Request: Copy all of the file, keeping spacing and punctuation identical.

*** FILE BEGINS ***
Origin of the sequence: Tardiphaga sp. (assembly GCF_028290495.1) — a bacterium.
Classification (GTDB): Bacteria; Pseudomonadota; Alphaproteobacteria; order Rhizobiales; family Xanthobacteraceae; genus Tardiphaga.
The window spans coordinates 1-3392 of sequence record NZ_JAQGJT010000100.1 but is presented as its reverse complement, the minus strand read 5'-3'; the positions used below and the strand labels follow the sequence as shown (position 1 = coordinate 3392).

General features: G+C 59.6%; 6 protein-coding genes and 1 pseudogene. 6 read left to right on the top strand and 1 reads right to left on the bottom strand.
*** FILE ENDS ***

Origin of the sequence: Tardiphaga sp. (assembly GCF_028290495.1) — a bacterium.
Classification (GTDB): Bacteria; Pseudomonadota; Alphaproteobacteria; order Rhizobiales; family Xanthobacteraceae; genus Tardiphaga.
The window spans coordinates 1-3392 of sequence record NZ_JAQGJT010000100.1 but is presented as its reverse complement, the minus strand read 5'-3'; the positions used below and the strand labels follow the sequence as shown (position 1 = coordinate 3392).

General features: G+C 59.6%; 6 protein-coding genes and 1 pseudogene. 6 read left to right on the top strand and 1 reads right to left on the bottom strand.